Real market concentration through partial acquisitions
We study horizontal partial acquisitions in an oligopolistic industry in the absence of synergies. Contrary to existing results, we find that a dominant shareholder may choose to acquire shares in a competitor although the aggregate profit of the group of firms under his control, and even the greater group of firms in which he has a stake, is reduced. This is due to a “favorite” effect: after the acquisition, the dominant shareholder will favor the firm in which he eventually holds the relatively higher share to the detriment of shareholders of the other firms. For this reason, a block of shares can be bought at a discount when the value of the firm of the initiator decreases post acquisition. Moreover, we show that the existence of initial silent toeholds in rivals enhances the incentive for a dominant shareholder to buy shares in other firms in the industry, whereas controlling ones may discourage them.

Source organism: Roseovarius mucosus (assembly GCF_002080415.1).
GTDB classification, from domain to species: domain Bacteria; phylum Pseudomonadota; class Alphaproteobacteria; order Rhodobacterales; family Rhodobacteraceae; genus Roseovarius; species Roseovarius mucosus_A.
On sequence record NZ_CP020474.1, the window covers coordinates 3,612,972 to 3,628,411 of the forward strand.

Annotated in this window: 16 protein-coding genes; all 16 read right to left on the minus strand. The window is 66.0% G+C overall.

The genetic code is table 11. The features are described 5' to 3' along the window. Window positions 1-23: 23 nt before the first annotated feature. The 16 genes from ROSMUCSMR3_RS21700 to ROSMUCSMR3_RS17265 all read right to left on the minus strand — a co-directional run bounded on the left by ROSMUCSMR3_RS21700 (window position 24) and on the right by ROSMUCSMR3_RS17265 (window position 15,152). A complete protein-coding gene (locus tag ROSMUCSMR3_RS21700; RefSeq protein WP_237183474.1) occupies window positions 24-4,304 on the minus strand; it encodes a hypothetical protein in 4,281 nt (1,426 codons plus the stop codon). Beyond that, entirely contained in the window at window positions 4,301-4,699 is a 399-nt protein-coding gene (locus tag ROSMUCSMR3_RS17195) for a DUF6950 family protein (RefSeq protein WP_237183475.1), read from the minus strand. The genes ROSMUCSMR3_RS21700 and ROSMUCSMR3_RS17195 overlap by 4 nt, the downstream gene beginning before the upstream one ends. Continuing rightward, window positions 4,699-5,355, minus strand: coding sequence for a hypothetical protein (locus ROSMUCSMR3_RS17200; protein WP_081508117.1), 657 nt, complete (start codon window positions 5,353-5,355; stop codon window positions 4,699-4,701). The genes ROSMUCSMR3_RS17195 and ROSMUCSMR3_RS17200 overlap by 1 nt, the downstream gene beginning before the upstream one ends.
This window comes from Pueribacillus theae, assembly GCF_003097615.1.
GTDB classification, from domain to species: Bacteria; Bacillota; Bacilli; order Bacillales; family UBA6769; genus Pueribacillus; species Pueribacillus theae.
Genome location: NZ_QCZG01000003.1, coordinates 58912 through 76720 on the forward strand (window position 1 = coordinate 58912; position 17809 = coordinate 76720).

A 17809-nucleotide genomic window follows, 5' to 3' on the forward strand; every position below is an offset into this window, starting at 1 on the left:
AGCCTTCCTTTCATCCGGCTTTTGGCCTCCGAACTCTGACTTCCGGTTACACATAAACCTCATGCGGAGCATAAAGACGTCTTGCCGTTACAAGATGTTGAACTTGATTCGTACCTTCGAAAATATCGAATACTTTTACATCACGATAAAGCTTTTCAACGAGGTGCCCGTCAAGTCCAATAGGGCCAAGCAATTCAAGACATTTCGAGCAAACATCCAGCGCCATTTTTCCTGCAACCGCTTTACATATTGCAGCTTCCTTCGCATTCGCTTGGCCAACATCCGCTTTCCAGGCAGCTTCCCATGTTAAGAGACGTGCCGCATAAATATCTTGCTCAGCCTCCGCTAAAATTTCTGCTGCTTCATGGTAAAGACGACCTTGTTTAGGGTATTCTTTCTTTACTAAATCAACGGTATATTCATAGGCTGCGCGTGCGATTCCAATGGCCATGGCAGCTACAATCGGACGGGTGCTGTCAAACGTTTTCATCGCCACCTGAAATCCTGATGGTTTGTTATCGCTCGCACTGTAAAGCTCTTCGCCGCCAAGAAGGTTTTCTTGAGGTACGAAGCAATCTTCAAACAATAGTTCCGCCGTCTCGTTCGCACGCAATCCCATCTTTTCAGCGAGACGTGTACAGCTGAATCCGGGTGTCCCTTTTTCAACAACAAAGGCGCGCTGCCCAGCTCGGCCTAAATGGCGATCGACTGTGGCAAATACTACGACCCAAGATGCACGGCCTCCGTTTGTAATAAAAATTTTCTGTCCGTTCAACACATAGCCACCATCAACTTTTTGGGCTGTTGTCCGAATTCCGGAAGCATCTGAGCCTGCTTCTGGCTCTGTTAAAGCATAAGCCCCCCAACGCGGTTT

|Date of creation:||May 2004|
|Date of revision:|
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